Appeal from the Order of the Unemployment Compensation Board of Review in the case of In Re: Claim of Garrett E. Sayers, No. B-196345.
Garrett E. Sayers, petitioner, for himself.
Richard F. Faux, Associate Counsel, with him Richard L. Cole, Jr., Chief Counsel, for respondent.
Judges Rogers, Barry and Barbieri, sitting as a panel of three. Opinion by Judge Barry.
Garrett E. Sayers (claimant) appeals a decision of the Unemployment Compensation Board of Review (Board) which affirmed a referee's determination that claimant was ineligible for benefits under Section 402(e) of the Unemployment Compensation Law (Law), Act of December 5, 1936, Second Ex. Sess., P.L. (1937) 2897, as amended, 43 P.S. § 802(e), which provides in pertinent part: "[A]n employe shall be ineligible for compensation for any week . . . (e) In which his unemployment is due to his discharge or temporary suspension from work for willful misconduct connected with his work. . . ." We reverse.
Claimant was employed by the Bureau of Aviation, Department of Transportation, Commonwealth of Pennsylvania (DOT), for almost eighteen years. In his position as an aviation specialist, claimant was recognized as an expert in the area of aviation safety. For a period of time prior to his discharge, claimant had become dissatisfied with various aviation safety
conditions such as insufficient maintenance mechanics, lack of instructions or specifications in the operating manuals concerning the Commonwealth's helicopters, and the question whether pilots who flew the Commonwealth planes had taken and passed the physical examinations required by state and federal regulations. Instead of going to his immediate supervisor with these concerns, claimant made a number of complaints to the Inspector General's Office, which began an investigation into these matters. Claimant's supervisor, Harry Fentress, manager of the Flight Service Division of the Bureau of Aviation, had been subordinate to claimant for several months prior to a reorganization. After the Bureau of Aviation's reorganization in early 1980, he became claimant's supervisor.
Testimony at the hearing before the referee indicated that the relationship between claimant and his supervisor had become strained and that, on January 20, 1981, while acting as co-pilot, Mr. Fentress accidentally failed to switch on the pilot's frequency control button and the pilot was cut off from contact with the control tower while he was making a visual approach to the landing strip. Consequently, the pilot failed to hear directions from the tower to change runways. Mr. Fentress, however, was in contact with the tower and told the pilot of the changed instructions. The pilot changed his approach and made a successful landing without a threat to the safety of his plane and passengers. The referee found that: "10. Fentress' actions were not unusual; what he did could have happened to any co-pilot and while it was a violation of the air regulations, under the circumstances it constituted no danger to anyone." Claimant, however, reported the incident to the Inspector General's Office as a safety violation. He was told that it would be investigated.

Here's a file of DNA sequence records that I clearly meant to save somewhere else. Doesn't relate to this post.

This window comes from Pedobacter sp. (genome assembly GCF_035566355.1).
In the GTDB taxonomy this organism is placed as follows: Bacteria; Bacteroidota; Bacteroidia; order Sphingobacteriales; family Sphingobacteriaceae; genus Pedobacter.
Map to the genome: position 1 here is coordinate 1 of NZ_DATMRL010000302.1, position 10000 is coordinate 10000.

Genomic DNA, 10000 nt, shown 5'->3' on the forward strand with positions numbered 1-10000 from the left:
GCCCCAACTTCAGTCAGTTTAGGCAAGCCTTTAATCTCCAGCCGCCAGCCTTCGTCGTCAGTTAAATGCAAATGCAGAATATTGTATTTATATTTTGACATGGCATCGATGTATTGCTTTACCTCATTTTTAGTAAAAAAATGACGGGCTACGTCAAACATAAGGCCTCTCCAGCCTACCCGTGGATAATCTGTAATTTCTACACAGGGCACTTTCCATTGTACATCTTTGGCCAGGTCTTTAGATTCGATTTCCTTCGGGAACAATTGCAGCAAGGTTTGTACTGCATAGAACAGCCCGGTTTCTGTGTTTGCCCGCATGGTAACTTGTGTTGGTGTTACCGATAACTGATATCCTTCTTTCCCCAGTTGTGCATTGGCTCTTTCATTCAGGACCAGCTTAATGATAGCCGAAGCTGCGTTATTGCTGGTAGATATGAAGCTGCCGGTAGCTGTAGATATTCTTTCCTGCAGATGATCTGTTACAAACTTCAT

Instead of awaiting the outcome of this investigation and others which he had reported previously, on February 5, 1981, claimant called the Governor's Office and stated his belief that all the safety regulations were not being followed by the Commonwealth in its planes, that some of the pilots were unqualified to fly the planes, and that he hoped there would not be a recurrence of the accident of four years before when a Commonwealth plane crashed and Commonwealth officials and others were killed. Claimant spoke to a deputy administrative assistant to the Governor. The assistant gathered from a conversation that there was cause for alarm, as the claimant also told him that he had called the Lieutenant Governor's Office and the Inspector General's Office regarding these matters. The assistant assumed that there might be a problem with a flight planned by the Governor for February 7, 1981, two days later, and that there might be some unknown danger connected with that flight. Consequently, he called the Lieutenant Governor's Office, the Inspector General's Office, and the Department of Transportation, in an effort to learn of any possible danger and to arrange for security precautions to assure a safe flight. Consequently, the plane which the Governor was to use on February 7, 1981, was fueled in Pittsburgh rather than Harrisburg, given an extraordinary inspection, and placed under twenty-four hour security guard. All of these measures constituted additional expense.
The day following claimant's call, his supervisor was called by the Deputy Secretary of Transportation. When Mr. Fentress attempted to question claimant concerning the nature and purpose of claimant's call in order to learn what safety precautions had been taken for the Governor's impending ...